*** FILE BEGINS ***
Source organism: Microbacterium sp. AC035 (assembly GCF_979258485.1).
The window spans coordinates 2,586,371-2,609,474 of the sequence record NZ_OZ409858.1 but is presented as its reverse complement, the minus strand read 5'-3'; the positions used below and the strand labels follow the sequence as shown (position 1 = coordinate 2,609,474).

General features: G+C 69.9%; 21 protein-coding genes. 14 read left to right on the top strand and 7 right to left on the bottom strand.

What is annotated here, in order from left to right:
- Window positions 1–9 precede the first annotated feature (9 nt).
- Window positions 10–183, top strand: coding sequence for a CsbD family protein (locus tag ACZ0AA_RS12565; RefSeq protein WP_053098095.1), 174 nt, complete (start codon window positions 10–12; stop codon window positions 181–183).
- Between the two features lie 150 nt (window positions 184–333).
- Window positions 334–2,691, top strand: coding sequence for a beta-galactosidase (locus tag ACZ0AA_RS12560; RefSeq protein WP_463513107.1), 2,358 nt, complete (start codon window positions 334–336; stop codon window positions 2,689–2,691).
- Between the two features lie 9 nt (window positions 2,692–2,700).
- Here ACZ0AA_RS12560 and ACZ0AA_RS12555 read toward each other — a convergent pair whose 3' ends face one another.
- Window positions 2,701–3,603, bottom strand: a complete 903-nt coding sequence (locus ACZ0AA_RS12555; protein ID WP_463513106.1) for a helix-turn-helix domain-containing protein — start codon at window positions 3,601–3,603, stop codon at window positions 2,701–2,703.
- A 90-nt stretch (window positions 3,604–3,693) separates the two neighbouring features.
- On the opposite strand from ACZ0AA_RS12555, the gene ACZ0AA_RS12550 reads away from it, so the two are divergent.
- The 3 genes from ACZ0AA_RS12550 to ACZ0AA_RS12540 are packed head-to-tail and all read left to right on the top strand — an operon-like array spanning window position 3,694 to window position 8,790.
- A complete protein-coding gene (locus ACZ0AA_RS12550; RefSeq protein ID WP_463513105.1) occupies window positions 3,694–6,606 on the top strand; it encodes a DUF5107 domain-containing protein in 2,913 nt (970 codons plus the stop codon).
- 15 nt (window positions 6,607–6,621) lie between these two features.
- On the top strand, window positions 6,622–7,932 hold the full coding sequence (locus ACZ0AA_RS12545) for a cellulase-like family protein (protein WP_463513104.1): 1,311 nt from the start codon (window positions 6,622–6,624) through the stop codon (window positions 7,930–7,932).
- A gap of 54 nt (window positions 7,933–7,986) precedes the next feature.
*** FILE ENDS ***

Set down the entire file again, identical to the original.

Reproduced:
Source organism: Microbacterium sp. AC035 (assembly GCF_979258485.1).
The window spans coordinates 2,586,371-2,609,474 of the sequence record NZ_OZ409858.1 but is presented as its reverse complement, the minus strand read 5'-3'; the positions used below and the strand labels follow the sequence as shown (position 1 = coordinate 2,609,474).

General features: G+C 69.9%; 21 protein-coding genes. 14 read left to right on the top strand and 7 right to left on the bottom strand.

What is annotated here, in order from left to right:
- Window positions 1–9 precede the first annotated feature (9 nt).
- Window positions 10–183, top strand: coding sequence for a CsbD family protein (locus tag ACZ0AA_RS12565; RefSeq protein WP_053098095.1), 174 nt, complete (start codon window positions 10–12; stop codon window positions 181–183).
- Between the two features lie 150 nt (window positions 184–333).
- Window positions 334–2,691, top strand: coding sequence for a beta-galactosidase (locus tag ACZ0AA_RS12560; RefSeq protein WP_463513107.1), 2,358 nt, complete (start codon window positions 334–336; stop codon window positions 2,689–2,691).
- Between the two features lie 9 nt (window positions 2,692–2,700).
- Here ACZ0AA_RS12560 and ACZ0AA_RS12555 read toward each other — a convergent pair whose 3' ends face one another.
- Window positions 2,701–3,603, bottom strand: a complete 903-nt coding sequence (locus ACZ0AA_RS12555; protein ID WP_463513106.1) for a helix-turn-helix domain-containing protein — start codon at window positions 3,601–3,603, stop codon at window positions 2,701–2,703.
- A 90-nt stretch (window positions 3,604–3,693) separates the two neighbouring features.
- On the opposite strand from ACZ0AA_RS12555, the gene ACZ0AA_RS12550 reads away from it, so the two are divergent.
- The 3 genes from ACZ0AA_RS12550 to ACZ0AA_RS12540 are packed head-to-tail and all read left to right on the top strand — an operon-like array spanning window position 3,694 to window position 8,790.
- A complete protein-coding gene (locus ACZ0AA_RS12550; RefSeq protein ID WP_463513105.1) occupies window positions 3,694–6,606 on the top strand; it encodes a DUF5107 domain-containing protein in 2,913 nt (970 codons plus the stop codon).
- 15 nt (window positions 6,607–6,621) lie between these two features.
- On the top strand, window positions 6,622–7,932 hold the full coding sequence (locus ACZ0AA_RS12545) for a cellulase-like family protein (protein WP_463513104.1): 1,311 nt from the start codon (window positions 6,622–6,624) through the stop codon (window positions 7,930–7,932).
- A gap of 54 nt (window positions 7,933–7,986) precedes the next feature.